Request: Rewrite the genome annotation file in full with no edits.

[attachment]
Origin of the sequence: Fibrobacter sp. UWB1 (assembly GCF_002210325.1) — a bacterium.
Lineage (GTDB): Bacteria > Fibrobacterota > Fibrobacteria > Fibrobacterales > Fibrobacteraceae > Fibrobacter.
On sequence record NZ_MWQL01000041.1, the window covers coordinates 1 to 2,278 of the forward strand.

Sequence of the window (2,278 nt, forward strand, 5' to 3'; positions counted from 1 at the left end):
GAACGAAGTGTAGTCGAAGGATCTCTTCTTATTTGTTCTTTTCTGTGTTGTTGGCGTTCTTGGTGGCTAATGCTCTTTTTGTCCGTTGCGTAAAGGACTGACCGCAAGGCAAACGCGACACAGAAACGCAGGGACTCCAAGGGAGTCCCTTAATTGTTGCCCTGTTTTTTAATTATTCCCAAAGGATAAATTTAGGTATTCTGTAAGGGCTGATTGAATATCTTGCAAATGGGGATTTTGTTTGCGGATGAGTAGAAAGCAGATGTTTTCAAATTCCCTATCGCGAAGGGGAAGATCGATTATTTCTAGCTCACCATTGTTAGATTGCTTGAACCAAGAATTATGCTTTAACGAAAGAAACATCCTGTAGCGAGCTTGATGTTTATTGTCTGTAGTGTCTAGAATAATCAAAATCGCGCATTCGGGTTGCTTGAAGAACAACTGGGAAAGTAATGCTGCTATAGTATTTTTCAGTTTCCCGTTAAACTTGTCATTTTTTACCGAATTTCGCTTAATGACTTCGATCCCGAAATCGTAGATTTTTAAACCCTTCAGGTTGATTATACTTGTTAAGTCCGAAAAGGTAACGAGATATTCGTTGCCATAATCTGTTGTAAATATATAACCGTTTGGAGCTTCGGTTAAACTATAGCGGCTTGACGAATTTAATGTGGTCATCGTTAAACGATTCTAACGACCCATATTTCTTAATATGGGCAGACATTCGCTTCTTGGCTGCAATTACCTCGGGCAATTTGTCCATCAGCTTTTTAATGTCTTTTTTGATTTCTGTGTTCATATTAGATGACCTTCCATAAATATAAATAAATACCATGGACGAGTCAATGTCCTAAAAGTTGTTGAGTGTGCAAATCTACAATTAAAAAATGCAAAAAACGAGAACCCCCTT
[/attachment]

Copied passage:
Origin of the sequence: Fibrobacter sp. UWB1 (assembly GCF_002210325.1) — a bacterium.
Lineage (GTDB): Bacteria > Fibrobacterota > Fibrobacteria > Fibrobacterales > Fibrobacteraceae > Fibrobacter.
On sequence record NZ_MWQL01000041.1, the window covers coordinates 1 to 2,278 of the forward strand.

Sequence of the window (2,278 nt, forward strand, 5' to 3'; positions counted from 1 at the left end):
GAACGAAGTGTAGTCGAAGGATCTCTTCTTATTTGTTCTTTTCTGTGTTGTTGGCGTTCTTGGTGGCTAATGCTCTTTTTGTCCGTTGCGTAAAGGACTGACCGCAAGGCAAACGCGACACAGAAACGCAGGGACTCCAAGGGAGTCCCTTAATTGTTGCCCTGTTTTTTAATTATTCCCAAAGGATAAATTTAGGTATTCTGTAAGGGCTGATTGAATATCTTGCAAATGGGGATTTTGTTTGCGGATGAGTAGAAAGCAGATGTTTTCAAATTCCCTATCGCGAAGGGGAAGATCGATTATTTCTAGCTCACCATTGTTAGATTGCTTGAACCAAGAATTATGCTTTAACGAAAGAAACATCCTGTAGCGAGCTTGATGTTTATTGTCTGTAGTGTCTAGAATAATCAAAATCGCGCATTCGGGTTGCTTGAAGAACAACTGGGAAAGTAATGCTGCTATAGTATTTTTCAGTTTCCCGTTAAACTTGTCATTTTTTACCGAATTTCGCTTAATGACTTCGATCCCGAAATCGTAGATTTTTAAACCCTTCAGGTTGATTATACTTGTTAAGTCCGAAAAGGTAACGAGATATTCGTTGCCATAATCTGTTGTAAATATATAACCGTTTGGAGCTTCGGTTAAACTATAGCGGCTTGACGAATTTAATGTGGTCATCGTTAAACGATTCTAACGACCCATATTTCTTAATATGGGCAGACATTCGCTTCTTGGCTGCAATTACCTCGGGCAATTTGTCCATCAGCTTTTTAATGTCTTTTTTGATTTCTGTGTTCATATTAGATGACCTTCCATAAATATAAATAAATACCATGGACGAGTCAATGTCCTAAAAGTTGTTGAGTGTGCAAATCTACAATTAAAAAATGCAAAAAACGAGAACCCCCTT